When I shared several artifacts with my grad-school classmates, we focused instead on what the student was able to do in their writing–not just what was absent. Instead of noticing how one writer had multiple run-on sentences and weak transitions between ideas, I began noticing how she had multiple ideas and was in the process of developing and expressing her content knowledge. Adopting a growth mindset toward my students helped me to move beyond this deficit model of teaching.

Teacher research gave me empathy for frustrating students.

One of the key tenets of teacher research is that running records and field notes need to be written in a neutral voice, focused on what the student is doing—not how the teacher feels about it. When I was able to remove my own bias and frustration about students, I suddenly began to view my students with a newfound empathy.

As teachers, it is so easy to take personally the behavior of challenging students. But what happens if we don’t respond personally to student behavior, but instead simply observe it? This shift empowered me to make decisions that redirected behavior rather than punishing it. Instead of viewing one student as defiant, I began to look for outlets for his anger–via his own writing.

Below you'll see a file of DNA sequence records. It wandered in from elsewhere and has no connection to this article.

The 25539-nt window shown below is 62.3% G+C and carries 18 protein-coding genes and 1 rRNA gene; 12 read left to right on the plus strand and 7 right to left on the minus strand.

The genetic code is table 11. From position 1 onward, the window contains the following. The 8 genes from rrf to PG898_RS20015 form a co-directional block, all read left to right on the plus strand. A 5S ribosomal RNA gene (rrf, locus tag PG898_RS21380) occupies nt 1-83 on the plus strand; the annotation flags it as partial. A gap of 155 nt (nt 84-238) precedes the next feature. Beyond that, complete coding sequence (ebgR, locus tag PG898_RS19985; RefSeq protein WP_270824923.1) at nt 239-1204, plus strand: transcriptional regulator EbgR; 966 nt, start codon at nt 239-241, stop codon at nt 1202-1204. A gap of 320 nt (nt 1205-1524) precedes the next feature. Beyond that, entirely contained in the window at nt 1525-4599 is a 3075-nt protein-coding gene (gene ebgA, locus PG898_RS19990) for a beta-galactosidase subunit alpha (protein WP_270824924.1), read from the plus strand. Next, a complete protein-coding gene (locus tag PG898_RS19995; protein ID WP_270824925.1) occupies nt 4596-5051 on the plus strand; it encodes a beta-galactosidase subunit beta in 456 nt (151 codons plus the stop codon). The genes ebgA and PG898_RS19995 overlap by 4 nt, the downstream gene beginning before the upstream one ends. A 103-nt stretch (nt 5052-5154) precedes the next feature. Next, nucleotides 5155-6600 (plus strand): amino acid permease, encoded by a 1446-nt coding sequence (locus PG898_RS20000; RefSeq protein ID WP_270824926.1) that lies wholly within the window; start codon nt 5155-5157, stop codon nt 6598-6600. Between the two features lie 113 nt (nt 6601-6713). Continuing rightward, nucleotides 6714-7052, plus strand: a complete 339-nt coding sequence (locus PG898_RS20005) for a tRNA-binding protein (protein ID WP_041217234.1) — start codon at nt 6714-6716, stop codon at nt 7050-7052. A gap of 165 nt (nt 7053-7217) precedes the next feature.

Here’s the Takeaway.

Looking back, I realize that these challenges could have broken me. But thanks to teacher research, these experiences trained me for my work today as a literacy interventionist and academic support coach. By embracing observation and removing my bias, this challenging group transformed my pedagogy and practice.

Lauren Nizol (@CoachNizol) is an MTSS Student Support Coach and Interventionist at Novi High School. She has eleven years of classroom experience, teaching English, IB Theory of Knowledge and English Lab. Lauren completed her undergraduate degree in History, English and Secondary Education at the University of Michigan-Dearborn and her Masters in English Education from Eastern Michigan University. She is a National Writing Project Teacher Consultant with the Eastern Michigan Writing Project and an advocate for underperforming students and literacy interventions.  When she’s not teaching, Lauren often runs for the woods with her husband and their three sons/Jedi in training and posts many stylized pictures of trees on Instagram.

Filling in Context Gaps

Notes from the Classroom